We cannot argue that we in this country have an absolutely clean record on fisheries enforcement. There have been problems in the United Kingdom which we need to tackle. With good will and with some commitment from the Government, we can enjoy the advantages of national control within a European and international fisheries management scheme, based on a reformed CFP. The overriding priority for the future of our fishing fleet and the environment of our seas must be a sustainable and properly managed fishing industry. That aim can be achieved within the present structure and we should not argue for an untenable position.

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10.50 am

The Minister of State, Ministry of Agriculture, Fisheries and Food (Mr. Tony Baldry): It is customary in such Adjournment debates for the Minister to come to the Dispatch Box and congratulate the hon. Member involved on succeeding in obtaining the debate. I do so today and, moreover, I am genuinely grateful to my hon. Friend the Member for Ruislip-Northwood (Mr. Wilkinson) for initiating today's debate as it provides me with a welcome opportunity to place on record my approach to the CFP. It also provides a welcome opportunity to clear up, once and for all, a number of misconceptions about the CFP that appear to have arisen recently. I also welcome the support on the Front Bench of my hon. Friend the Member for Aberdeen, South (Mr. Robertson), who is the Scottish Fisheries Minister.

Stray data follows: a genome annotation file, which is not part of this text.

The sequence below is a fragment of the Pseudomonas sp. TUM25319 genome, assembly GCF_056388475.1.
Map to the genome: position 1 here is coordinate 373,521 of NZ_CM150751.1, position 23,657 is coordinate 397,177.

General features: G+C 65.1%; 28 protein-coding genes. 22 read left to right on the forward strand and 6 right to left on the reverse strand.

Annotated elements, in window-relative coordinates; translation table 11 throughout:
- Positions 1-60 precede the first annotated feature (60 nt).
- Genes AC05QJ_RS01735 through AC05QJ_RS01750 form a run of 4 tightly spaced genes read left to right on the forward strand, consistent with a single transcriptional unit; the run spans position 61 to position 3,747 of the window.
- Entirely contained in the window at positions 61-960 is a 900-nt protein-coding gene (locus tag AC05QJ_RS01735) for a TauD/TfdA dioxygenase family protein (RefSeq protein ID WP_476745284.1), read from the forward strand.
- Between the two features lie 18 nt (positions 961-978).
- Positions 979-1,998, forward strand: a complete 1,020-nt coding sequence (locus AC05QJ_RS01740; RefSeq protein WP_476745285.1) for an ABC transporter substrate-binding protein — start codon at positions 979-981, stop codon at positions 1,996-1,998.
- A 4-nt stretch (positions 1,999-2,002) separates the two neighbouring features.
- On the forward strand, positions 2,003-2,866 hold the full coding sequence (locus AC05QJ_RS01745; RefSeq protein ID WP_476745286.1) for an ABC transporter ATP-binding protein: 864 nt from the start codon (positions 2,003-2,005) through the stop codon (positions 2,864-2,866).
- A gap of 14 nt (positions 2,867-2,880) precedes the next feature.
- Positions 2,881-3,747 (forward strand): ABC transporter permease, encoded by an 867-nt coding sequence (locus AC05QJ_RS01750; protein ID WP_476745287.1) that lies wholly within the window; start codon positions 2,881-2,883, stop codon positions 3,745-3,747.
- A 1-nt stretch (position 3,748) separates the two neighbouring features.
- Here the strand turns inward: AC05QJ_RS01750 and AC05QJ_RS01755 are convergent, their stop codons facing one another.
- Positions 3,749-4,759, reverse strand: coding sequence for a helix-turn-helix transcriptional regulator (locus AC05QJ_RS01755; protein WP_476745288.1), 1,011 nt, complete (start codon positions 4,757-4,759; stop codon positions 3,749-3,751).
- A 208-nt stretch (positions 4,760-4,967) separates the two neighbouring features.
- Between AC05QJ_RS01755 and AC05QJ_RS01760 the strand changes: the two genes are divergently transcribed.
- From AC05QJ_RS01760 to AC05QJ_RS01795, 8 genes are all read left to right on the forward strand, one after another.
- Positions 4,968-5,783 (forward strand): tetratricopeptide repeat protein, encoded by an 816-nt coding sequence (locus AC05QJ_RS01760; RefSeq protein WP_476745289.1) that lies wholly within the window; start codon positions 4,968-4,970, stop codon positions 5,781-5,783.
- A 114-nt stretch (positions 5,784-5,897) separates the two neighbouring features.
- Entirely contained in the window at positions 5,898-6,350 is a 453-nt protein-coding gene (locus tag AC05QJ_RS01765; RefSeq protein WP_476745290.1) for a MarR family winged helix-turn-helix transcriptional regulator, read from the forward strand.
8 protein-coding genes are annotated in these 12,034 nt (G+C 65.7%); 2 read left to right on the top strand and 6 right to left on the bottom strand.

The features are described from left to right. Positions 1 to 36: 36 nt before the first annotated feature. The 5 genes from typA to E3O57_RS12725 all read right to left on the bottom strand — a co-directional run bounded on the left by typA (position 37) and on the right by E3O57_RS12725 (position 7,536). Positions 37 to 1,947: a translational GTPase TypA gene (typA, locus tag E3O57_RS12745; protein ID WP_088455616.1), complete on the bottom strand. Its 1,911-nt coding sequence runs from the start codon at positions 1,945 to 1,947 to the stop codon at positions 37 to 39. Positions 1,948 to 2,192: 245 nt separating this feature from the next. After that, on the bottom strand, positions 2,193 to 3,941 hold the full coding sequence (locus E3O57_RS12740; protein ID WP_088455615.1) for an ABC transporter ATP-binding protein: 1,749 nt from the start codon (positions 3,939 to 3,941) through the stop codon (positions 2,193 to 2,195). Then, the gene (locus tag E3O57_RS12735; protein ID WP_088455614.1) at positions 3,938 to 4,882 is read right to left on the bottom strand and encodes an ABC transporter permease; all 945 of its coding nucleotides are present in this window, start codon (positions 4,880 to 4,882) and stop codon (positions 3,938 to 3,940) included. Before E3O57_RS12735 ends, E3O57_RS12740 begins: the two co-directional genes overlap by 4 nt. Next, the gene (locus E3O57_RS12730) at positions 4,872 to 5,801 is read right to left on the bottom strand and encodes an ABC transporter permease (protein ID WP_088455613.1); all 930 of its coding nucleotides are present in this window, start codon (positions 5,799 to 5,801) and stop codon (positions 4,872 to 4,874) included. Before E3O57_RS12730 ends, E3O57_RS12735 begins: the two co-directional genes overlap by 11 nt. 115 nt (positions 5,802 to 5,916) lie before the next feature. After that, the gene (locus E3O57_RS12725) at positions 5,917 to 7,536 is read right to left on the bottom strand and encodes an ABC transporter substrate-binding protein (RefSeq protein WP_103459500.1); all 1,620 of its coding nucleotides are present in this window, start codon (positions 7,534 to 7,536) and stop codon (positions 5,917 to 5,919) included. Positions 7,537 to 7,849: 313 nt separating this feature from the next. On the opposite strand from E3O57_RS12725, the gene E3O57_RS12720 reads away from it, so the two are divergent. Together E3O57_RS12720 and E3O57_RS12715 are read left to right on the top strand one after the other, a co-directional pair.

As the United Kingdom's Fisheries Minister, I have only one purpose and aim: to represent and promote the best interests of the UK fishing industry and of UK fishermen. I hold no brief for the European Union and I certainly hold no brief for the European Commission or the European Parliament. My concerns are solely for the well-being of the UK fishing industry.